QKI is associated with adult cancers potentially through its regulation of microRNA functionality (36). For example, QKI functions as a tumor suppressor in colon cancer (37). In our study, high QKI expression was correlated with poor prognosis in HCC. YY1 promoted the expression of QKI by forming a transcriptional complex with p65 and p300. YY1 accelerated the expression of circRNAs by targeting QKI and caused abundant circRNA formation. These processes promoted tumor progression in part by its ability to induce EMT (38–40). QKI affects pre-mRNA splicing, mRNA turnover, and translation in many cancers. QKI is sufficient and necessary to mediate plasticity between epithelial and mesenchymal states and drive EMT-associated alternative splicing by promoting exon skip, even in the absence of EMT inducers (41). Simon J. Conn showed that QKI dynamically regulates abundant circRNA formation by the alternative splicing factor during EMT. The abundance of circRNA is dependent on intronic QKI binding motifs. CircRNAs are purposefully synthesized and implicated in specific biological roles in EMT (9). QKI may regulate a wide range of genes via alternative splicing and circRNA formation during EMT. In our study, differential expression profiling analysis demonstrated that QKI caused the formation of EMT-related circRNAs, such as circ-0008150 and circ-0007821. Circ-0008150, which adsorbed miR-615-5p and targeted vimentin, thereby decreasing its expression level. CircRNA-0007821, which could absorb miR-381-3p targeted Zeb1, also increased in QKI-overexpressing cells. Consequently, Zeb1 increased to inhibit E-cadherin expression. The overexpression of QKI also promoted the expression of other EMT-related transcriptional factors, such as Twist and Snail families, which decreased E-cadherin by combining E-box and promoting vimentin expression. YY1 silencing downregulated QKI and circRNA expression. Many studies have shown that the expression profiles of miRNAs and circRNAs are abnormal in many cancer types, and many of them have focused on their epigenetic regulation in cancer development (2, 42). The abnormal expression of circRNAs is commonly observed in various cancer types (21). Certain circRNAs present EMT-related functions; thus, they may affect mesenchymal cell properties, such as migration, invasion, and propensity for cancer to metastasis. QKI regulated hundreds of alternative splicing targets and the formation of circRNAs to exert pleiotropic effects, such as increasing cell migration and invasion and promoting EMT. Hyperoside, one of the flavonol glycoside compounds from natural plant, specifically inhibits the formation of the YY1/p65/p300 complex by targeting the complex interaction interface and subsequently depresses the transcription of QKI and the formation of downstream circRNA. Therefore, hyperoside may inhibit HCC EMT.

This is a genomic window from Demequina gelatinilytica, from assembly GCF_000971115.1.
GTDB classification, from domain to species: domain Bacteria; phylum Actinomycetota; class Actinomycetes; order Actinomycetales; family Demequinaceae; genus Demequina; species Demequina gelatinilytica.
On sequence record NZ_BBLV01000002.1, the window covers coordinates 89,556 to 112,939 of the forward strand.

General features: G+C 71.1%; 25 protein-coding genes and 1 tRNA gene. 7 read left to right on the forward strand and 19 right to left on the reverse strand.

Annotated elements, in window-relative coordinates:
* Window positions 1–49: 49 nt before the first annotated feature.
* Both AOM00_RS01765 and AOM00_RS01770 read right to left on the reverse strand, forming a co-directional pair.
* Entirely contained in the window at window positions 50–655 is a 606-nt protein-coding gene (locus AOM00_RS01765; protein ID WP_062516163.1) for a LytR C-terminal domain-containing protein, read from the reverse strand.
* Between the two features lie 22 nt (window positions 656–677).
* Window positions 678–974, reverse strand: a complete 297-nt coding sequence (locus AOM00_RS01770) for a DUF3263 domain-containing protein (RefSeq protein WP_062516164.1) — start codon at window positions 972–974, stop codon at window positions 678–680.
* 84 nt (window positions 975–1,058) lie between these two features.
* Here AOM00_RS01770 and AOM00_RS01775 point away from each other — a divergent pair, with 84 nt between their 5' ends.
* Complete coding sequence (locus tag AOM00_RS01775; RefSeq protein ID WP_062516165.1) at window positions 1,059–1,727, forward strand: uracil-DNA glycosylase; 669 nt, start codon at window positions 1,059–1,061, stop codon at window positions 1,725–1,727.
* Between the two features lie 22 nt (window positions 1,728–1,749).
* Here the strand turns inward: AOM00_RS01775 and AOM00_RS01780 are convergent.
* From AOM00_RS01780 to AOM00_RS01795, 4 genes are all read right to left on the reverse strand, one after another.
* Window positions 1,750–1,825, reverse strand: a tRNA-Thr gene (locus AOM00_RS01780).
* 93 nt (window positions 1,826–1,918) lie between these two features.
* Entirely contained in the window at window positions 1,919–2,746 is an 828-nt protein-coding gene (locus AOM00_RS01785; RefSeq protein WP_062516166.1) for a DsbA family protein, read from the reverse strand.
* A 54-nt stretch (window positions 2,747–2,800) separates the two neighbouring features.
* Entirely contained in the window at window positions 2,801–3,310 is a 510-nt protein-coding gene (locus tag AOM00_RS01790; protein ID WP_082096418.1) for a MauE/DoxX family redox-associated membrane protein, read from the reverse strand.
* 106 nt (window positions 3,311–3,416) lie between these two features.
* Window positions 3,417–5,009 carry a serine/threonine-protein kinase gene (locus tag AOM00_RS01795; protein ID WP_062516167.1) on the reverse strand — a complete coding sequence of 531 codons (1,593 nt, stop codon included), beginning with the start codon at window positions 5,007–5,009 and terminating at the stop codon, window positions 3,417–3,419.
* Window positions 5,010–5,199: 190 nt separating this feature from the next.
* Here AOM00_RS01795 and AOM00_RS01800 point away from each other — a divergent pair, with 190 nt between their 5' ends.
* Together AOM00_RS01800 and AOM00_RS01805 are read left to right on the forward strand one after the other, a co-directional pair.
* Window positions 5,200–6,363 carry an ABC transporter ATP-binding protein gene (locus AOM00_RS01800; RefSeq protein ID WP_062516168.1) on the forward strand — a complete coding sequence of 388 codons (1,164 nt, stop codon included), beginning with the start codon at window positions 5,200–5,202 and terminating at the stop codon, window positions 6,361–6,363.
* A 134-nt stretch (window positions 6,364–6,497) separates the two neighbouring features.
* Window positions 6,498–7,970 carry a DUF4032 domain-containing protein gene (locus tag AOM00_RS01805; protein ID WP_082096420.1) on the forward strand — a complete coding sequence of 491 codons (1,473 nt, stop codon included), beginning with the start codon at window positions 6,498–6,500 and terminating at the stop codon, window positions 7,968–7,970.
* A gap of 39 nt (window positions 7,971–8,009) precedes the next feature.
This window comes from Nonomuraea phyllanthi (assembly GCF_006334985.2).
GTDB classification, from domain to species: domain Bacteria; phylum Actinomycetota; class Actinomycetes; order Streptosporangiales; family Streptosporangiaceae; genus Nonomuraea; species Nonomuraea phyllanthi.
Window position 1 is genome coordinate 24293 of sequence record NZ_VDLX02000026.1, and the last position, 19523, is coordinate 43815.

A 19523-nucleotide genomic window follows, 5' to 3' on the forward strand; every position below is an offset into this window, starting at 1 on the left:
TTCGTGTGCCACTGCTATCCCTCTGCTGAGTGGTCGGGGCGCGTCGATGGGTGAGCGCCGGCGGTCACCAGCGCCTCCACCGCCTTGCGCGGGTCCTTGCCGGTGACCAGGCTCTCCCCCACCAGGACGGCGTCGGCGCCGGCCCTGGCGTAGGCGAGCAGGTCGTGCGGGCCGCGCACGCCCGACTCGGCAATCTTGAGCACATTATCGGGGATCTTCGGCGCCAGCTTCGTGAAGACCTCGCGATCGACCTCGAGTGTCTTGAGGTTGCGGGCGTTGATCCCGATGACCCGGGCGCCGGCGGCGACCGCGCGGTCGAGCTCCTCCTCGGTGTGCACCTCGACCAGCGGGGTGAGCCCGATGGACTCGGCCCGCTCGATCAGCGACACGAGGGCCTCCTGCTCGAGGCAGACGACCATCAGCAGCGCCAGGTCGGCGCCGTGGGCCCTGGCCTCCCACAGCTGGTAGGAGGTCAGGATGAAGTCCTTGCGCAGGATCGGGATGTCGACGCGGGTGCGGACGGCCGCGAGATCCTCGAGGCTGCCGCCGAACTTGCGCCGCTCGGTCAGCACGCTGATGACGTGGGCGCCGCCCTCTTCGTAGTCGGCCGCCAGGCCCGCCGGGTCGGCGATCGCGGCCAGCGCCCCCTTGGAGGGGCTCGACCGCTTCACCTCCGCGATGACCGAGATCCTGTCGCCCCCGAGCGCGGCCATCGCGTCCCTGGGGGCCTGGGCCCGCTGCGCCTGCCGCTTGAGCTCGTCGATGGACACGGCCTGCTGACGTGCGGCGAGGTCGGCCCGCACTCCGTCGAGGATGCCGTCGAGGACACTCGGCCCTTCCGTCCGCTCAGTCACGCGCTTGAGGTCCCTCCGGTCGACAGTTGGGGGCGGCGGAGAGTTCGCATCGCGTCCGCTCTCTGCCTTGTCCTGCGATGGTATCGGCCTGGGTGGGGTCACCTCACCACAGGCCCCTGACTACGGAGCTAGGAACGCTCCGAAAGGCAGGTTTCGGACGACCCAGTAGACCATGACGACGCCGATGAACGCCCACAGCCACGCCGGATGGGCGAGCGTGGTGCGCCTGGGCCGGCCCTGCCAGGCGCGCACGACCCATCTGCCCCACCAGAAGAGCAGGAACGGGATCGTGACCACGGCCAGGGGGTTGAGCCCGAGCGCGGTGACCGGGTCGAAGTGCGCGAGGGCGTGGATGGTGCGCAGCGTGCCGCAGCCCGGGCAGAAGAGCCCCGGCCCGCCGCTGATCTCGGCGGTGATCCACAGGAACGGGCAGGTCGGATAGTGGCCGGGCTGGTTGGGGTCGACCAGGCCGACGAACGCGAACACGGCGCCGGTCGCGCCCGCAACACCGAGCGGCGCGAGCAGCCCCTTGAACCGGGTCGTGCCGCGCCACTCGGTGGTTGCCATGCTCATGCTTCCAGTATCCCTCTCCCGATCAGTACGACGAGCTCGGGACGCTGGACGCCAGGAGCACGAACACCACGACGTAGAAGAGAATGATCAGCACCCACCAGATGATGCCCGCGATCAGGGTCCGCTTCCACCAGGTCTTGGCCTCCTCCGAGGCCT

In conclusion, our studies displayed the regulatory mechanism of YY1 in the QKI expression in HCC. Specifically, a novel mechanism presented that the YY1/p65/p300 complex regulated the QKI expression by binding to the SE and the promoter to promote abundant circRNAs formation and promote EMT in HCC. Thus, YY1 was a potential biomarker of HCC, thereby improving the accelerated effects of QKI in HCC tumorigenesis in vitro and in vivo. YY1 could also be used as an independent predictor of metastasis and survival in HCC. In brief, the elucidation of the roles and regulatory mechanisms of the YY1/p65/p300 complex might facilitate the treatments for the suppression of cancer cell metastasis.

No potential conflicts of interest were disclosed.

Conception and design: J. Meng, S. Chen, T. Sun, C. Yang

Acquisition of data (provided animals, acquired and managed patients, provided facilities, etc.): J. Han, X. Wang, Q. Zhang, H. Liu, R. Qin, C. Zhang, L. Yang

Analysis and interpretation of data (e.g., statistical analysis, biostatistics, computational analysis): J. Han, J. Meng, Z. Li, W. Zhong, H. Zhang, Y. Tang, W. Gao, X. Zhang, Y. Liu, H.-g. Zhou, T. Sun

Writing, review, and/or revision of the manuscript: J. Han, J. Meng, S. Chen, T. Sun, C. Yang

Administrative, technical, or material support (i.e., reporting or organizing data, constructing databases): S. Yin, H. Liu, T. Lin, T. Sun

Study supervision: T. Sun, C. Yang

This work was supported by National Natural Science Funds of China (grant nos. 81572838, 81872374, 81402973, 81703581, 81871972), Tianjin Science and Technology Project (grant nos. 15PTGCCX00140, 18PTSYJC00060), Chinese National Major Scientific and Technological Special Project for “Significant New Drugs Development” (grant nos. 2018ZX09736-005, SQ2018ZX090201), The National Key Research and Development Program of China (grant no. 2018YFA0507203), Postdoctoral support scheme for innovative talents (grant no. BX20180150), China Postdoctoral Science Foundation (grant no. 2018M640228), The Fundamental Research Funds for the Central Universities, Nankai University, and Natural Science Foundation for Young Scholar of Tianjin (grant no. 16JCQNJC12300).

The publication costs of this article were defrayed in part by the payment of publication fees. Therefore, and solely to indicate this fact, this article is hereby marked "advertisement" in accordance with 18 USC section 1734.

Note: Supplementary data for this article are available at Cancer Research Online (http://cancerres.aacrjournals.org/).

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Supplementary data